- The Washington Times - Monday, May 12, 2003

It is hypocritical of Sen. Robert C. Byrd, West Virginia Democrat, to call President Bush’s landing on an aircraft carrier “flamboyant showmanship” (“Byrd criticizes Bush’s carrier visit,” Nation, Wednesday). After all, this is from the senator who insists that just about every tree planted, road paved or building erected in his home state — financed with federal funds — be named after him. Perhaps Mr. Byrd is only upset that Mr. Bush did not land on the USS Robert C. Byrd.

There are only two presidents who could have been justified to land on the deck of an aircraft carrier. Both of them are former fighter pilots, and both of them are named “Bush.” This was no Michael-Dukakis-riding-in-a-tank incident.

In fact, it was similarly apropos for a former astronaut to travel again into space after many long years on the ground. I don’t remember hearing any complaints from Democrats when Sen. John Glenn rode on the space shuttle in 1998. To many Americans, these attacks on Mr. Bush sound like pure partisan sour grapes.



Sen. Robert C. Byrd hasn’t raised one important point: Doesn’t anyone wonder why the first President Bush — a veteran Navy combat pilot with distinguished service in World War II — didn’t do a fly-in to congratulate troops after the first Gulf War? Perhaps it is because he didn’t have to concoct a military image.

On the other hand, the current President Bush avoided the big war of his youth. He was like many of the college students whom I knew during the Vietnam War who schemed to get into the National Guard as a means of avoiding the draft and potentially facing combat. Indeed, Mr. Bush succeeded in getting his name placed on the top of a highly vied-for list because he had the right connections — something most of his contemporaries did not. And reports show that during his hitch in the Texas Air National Guard, Mr. Bush did not show up for duty for an entire year (i.e., he was absent without leave).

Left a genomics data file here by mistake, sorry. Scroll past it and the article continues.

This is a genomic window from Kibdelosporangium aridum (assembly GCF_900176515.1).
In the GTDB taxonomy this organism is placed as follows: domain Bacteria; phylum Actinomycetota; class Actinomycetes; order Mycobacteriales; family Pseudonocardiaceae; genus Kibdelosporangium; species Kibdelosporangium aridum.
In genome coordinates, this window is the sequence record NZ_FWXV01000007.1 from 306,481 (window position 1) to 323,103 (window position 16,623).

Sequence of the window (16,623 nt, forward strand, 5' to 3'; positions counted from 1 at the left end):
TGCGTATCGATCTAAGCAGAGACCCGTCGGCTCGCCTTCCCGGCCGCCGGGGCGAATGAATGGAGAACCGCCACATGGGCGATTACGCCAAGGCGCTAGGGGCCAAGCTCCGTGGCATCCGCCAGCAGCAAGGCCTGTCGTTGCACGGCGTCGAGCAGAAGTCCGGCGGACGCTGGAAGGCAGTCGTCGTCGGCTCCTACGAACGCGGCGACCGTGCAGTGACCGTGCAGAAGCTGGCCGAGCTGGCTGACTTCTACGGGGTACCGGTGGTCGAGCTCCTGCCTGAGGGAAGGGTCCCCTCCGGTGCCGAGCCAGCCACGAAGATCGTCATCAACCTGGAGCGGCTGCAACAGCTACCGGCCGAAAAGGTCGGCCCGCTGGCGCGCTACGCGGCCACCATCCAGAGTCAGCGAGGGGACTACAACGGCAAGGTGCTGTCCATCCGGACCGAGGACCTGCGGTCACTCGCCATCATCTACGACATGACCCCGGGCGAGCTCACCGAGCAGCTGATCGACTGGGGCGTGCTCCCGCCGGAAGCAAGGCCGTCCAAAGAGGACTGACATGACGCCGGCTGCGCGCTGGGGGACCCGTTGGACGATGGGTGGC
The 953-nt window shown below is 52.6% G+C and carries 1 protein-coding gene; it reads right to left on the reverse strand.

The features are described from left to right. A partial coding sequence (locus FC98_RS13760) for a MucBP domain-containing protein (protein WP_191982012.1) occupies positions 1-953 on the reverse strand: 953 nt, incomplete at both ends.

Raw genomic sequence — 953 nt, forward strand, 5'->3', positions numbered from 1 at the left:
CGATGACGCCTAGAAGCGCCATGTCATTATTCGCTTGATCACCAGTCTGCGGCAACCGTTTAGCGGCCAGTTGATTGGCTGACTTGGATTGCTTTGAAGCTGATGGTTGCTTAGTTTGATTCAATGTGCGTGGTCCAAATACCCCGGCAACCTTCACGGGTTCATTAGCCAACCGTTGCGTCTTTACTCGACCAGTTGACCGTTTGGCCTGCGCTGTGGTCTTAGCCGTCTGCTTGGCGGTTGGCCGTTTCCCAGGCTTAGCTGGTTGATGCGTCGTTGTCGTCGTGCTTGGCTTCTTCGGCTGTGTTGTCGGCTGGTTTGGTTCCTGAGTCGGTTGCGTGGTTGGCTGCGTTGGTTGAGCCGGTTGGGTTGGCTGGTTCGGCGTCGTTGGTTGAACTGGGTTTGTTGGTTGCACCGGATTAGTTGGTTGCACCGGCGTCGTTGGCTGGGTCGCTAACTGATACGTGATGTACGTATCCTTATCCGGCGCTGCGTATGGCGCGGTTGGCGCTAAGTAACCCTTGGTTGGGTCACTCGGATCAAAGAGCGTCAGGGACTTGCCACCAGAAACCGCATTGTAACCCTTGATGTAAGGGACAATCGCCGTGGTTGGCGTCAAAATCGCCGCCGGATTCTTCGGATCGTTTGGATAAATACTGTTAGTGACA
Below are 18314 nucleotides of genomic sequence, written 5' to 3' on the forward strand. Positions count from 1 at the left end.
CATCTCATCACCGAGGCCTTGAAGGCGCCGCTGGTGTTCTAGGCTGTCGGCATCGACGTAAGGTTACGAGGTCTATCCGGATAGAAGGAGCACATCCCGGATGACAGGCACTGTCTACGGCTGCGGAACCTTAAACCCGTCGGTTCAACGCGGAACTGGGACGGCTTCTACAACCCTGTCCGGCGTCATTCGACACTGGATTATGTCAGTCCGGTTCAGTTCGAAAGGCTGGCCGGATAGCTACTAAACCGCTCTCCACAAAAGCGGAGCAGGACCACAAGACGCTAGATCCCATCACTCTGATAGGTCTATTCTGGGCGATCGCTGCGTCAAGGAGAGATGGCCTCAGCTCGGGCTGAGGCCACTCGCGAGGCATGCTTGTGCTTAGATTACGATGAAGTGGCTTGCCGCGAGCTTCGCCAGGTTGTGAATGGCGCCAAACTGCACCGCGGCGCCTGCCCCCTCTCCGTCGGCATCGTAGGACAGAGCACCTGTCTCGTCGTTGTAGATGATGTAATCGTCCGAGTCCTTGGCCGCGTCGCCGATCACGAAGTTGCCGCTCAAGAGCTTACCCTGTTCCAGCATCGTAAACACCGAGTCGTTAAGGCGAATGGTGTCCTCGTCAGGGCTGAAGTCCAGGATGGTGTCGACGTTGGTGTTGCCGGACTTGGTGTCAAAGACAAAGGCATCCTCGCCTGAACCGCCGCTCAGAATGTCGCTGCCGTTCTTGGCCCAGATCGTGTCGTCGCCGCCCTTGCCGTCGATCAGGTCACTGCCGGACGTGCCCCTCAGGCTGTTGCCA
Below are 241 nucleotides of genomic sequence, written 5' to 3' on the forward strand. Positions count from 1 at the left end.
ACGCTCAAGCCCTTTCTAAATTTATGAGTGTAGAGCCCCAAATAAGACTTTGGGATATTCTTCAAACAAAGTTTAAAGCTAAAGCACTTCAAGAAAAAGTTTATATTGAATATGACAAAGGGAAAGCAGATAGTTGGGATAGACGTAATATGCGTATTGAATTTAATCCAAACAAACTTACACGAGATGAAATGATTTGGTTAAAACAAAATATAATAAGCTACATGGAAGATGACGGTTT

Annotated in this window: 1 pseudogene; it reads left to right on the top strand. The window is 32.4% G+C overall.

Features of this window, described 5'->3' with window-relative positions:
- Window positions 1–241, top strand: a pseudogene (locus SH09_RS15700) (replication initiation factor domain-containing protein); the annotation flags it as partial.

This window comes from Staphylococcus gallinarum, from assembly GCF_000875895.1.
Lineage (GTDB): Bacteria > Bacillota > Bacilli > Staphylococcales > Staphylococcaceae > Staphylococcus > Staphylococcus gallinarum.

I am tremendously proud of our troops and the wonderful job that they did, but the president could easily have helicoptered in to the ship wearing a plain suit, just like several of his predecessors. That’s what he would have done had his goal been to simply honor the troops instead of staging a PR stunt.



I find it interesting that White House spokesman Ari Fleischer admitted that President Bush could have flown onto the aircraft carrier by helicopter but landed in a fighter jet instead because it “would allow him to see an aircraft landing the same way that the pilots saw an aircraft landing. He wanted to see it as realistically as possible.”

Perhaps if he did not avoid serving his country in the regular military during the Vietnam War, he could have seen what it was like in combat conditions — like his father. Once again, this unnecessary landing shows that Mr. Bush is prone to macho role-playing, be it fighter pilot or cowboy.


Grand Rapids, Mich.

So some Democrats are complaining that it cost over $1 million for President Bush to travel to the USS Abraham Lincoln. A simple question for them is: How much would it have cost to visit an Army base, instead? What about the cost of all the cargo planes to carry all the vehicles for the president and his entourage? What about the disruption to an open post? Visiting the Lincoln cost less, and was less disruptive, than visiting any Army base.

It seems to me (and I might be wrong about this) that many congressional Democrats are complaining about the president’s trip because they really don’t have any other issues of their own — not to mention the jealousy that one of their own could not do the same thing.



Toward a united Cyprus